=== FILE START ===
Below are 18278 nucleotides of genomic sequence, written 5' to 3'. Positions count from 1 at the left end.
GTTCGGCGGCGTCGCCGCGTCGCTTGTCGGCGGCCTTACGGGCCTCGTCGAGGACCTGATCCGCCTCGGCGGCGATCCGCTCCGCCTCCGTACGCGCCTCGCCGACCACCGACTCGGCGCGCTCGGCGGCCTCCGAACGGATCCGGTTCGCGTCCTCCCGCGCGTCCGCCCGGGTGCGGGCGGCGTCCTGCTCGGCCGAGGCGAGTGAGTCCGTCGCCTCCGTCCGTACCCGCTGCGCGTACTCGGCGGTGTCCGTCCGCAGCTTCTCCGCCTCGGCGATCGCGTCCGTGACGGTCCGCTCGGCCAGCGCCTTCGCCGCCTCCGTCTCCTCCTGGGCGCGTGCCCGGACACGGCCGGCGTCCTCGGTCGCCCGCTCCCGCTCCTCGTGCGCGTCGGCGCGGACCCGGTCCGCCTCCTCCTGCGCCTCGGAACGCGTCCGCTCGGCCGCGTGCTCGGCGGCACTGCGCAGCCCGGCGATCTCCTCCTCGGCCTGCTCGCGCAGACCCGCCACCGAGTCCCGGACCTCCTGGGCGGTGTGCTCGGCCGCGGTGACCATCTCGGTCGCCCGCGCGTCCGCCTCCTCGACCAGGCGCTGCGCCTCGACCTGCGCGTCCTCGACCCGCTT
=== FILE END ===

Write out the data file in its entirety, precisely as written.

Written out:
Below are 18278 nucleotides of genomic sequence, written 5' to 3'. Positions count from 1 at the left end.
GTTCGGCGGCGTCGCCGCGTCGCTTGTCGGCGGCCTTACGGGCCTCGTCGAGGACCTGATCCGCCTCGGCGGCGATCCGCTCCGCCTCCGTACGCGCCTCGCCGACCACCGACTCGGCGCGCTCGGCGGCCTCCGAACGGATCCGGTTCGCGTCCTCCCGCGCGTCCGCCCGGGTGCGGGCGGCGTCCTGCTCGGCCGAGGCGAGTGAGTCCGTCGCCTCCGTCCGTACCCGCTGCGCGTACTCGGCGGTGTCCGTCCGCAGCTTCTCCGCCTCGGCGATCGCGTCCGTGACGGTCCGCTCGGCCAGCGCCTTCGCCGCCTCCGTCTCCTCCTGGGCGCGTGCCCGGACACGGCCGGCGTCCTCGGTCGCCCGCTCCCGCTCCTCGTGCGCGTCGGCGCGGACCCGGTCCGCCTCCTCCTGCGCCTCGGAACGCGTCCGCTCGGCCGCGTGCTCGGCGGCACTGCGCAGCCCGGCGATCTCCTCCTCGGCCTGCTCGCGCAGACCCGCCACCGAGTCCCGGACCTCCTGGGCGGTGTGCTCGGCCGCGGTGACCATCTCGGTCGCCCGCGCGTCCGCCTCCTCGACCAGGCGCTGCGCCTCGACCTGCGCGTCCTCGACCCGCTT